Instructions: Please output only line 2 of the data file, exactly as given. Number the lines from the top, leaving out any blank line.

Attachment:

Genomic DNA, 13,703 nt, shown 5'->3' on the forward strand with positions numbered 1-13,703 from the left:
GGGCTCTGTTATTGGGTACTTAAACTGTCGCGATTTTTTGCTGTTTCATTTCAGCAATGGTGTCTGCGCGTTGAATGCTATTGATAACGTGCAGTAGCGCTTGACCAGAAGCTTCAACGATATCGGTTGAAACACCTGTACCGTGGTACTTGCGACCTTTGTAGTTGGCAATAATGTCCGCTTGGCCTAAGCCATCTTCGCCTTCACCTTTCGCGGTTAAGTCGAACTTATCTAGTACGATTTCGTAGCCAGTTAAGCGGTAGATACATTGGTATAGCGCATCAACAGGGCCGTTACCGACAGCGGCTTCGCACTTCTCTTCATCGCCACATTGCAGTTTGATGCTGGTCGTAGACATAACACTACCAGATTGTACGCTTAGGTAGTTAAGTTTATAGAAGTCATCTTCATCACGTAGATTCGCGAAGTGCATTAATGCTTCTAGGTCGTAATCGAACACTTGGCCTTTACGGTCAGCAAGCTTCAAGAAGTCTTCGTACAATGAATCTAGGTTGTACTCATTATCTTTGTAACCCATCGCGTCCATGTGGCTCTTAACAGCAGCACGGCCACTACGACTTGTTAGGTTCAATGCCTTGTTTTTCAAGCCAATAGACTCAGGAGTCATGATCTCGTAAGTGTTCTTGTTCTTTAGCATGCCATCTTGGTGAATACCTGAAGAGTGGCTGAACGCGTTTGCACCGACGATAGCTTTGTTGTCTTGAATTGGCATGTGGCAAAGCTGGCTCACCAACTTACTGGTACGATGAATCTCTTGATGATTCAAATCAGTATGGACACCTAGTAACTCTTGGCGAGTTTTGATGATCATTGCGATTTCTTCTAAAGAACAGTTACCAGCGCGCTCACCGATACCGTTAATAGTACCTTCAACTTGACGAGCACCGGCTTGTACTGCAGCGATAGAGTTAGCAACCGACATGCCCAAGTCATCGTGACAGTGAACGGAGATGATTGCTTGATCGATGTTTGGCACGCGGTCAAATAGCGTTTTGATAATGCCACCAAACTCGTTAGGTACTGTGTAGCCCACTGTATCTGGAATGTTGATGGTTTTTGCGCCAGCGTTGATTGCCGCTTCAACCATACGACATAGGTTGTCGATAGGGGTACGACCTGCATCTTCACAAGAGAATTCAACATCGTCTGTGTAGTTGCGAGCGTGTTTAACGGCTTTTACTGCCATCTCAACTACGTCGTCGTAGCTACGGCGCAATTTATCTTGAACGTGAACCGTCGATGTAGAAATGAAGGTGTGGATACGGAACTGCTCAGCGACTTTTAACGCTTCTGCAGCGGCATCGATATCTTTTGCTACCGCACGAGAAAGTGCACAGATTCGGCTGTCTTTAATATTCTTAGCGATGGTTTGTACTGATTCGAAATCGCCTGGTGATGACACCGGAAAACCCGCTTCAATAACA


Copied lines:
GGGCTCTGTTATTGGGTACTTAAACTGTCGCGATTTTTTGCTGTTTCATTTCAGCAATGGTGTCTGCGCGTTGAATGCTATTGATAACGTGCAGTAGCGCTTGACCAGAAGCTTCAACGATATCGGTTGAAACACCTGTACCGTGGTACTTGCGACCTTTGTAGTTGGCAATAATGTCCGCTTGGCCTAAGCCATCTTCGCCTTCACCTTTCGCGGTTAAGTCGAACTTATCTAGTACGATTTCGTAGCCAGTTAAGCGGTAGATACATTGGTATAGCGCATCAACAGGGCCGTTACCGACAGCGGCTTCGCACTTCTCTTCATCGCCACATTGCAGTTTGATGCTGGTCGTAGACATAACACTACCAGATTGTACGCTTAGGTAGTTAAGTTTATAGAAGTCATCTTCATCACGTAGATTCGCGAAGTGCATTAATGCTTCTAGGTCGTAATCGAACACTTGGCCTTTACGGTCAGCAAGCTTCAAGAAGTCTTCGTACAATGAATCTAGGTTGTACTCATTATCTTTGTAACCCATCGCGTCCATGTGGCTCTTAACAGCAGCACGGCCACTACGACTTGTTAGGTTCAATGCCTTGTTTTTCAAGCCAATAGACTCAGGAGTCATGATCTCGTAAGTGTTCTTGTTCTTTAGCATGCCATCTTGGTGAATACCTGAAGAGTGGCTGAACGCGTTTGCACCGACGATAGCTTTGTTGTCTTGAATTGGCATGTGGCAAAGCTGGCTCACCAACTTACTGGTACGATGAATCTCTTGATGATTCAAATCAGTATGGACACCTAGTAACTCTTGGCGAGTTTTGATGATCATTGCGATTTCTTCTAAAGAACAGTTACCAGCGCGCTCACCGATACCGTTAATAGTACCTTCAACTTGACGAGCACCGGCTTGTACTGCAGCGATAGAGTTAGCAACCGACATGCCCAAGTCATCGTGACAGTGAACGGAGATGATTGCTTGATCGATGTTTGGCACGCGGTCAAATAGCGTTTTGATAATGCCACCAAACTCGTTAGGTACTGTGTAGCCCACTGTATCTGGAATGTTGATGGTTTTTGCGCCAGCGTTGATTGCCGCTTCAACCATACGACATAGGTTGTCGATAGGGGTACGACCTGCATCTTCACAAGAGAATTCAACATCGTCTGTGTAGTTGCGAGCGTGTTTAACGGCTTTTACTGCCATCTCAACTACGTCGTCGTAGCTACGGCGCAATTTATCTTGAACGTGAACCGTCGATGTAGAAATGAAGGTGTGGATACGGAACTGCTCAGCGACTTTTAACGCTTCTGCAGCGGCATCGATATCTTTTGCTACCGCACGAGAAAGTGCACAGATTCGGCTGTCTTTAATATTCTTAGCGATGGTTTGTACTGATTCGAAATCGCCTGGTGATGACACCGGAAAACCCGCTTCAATAACA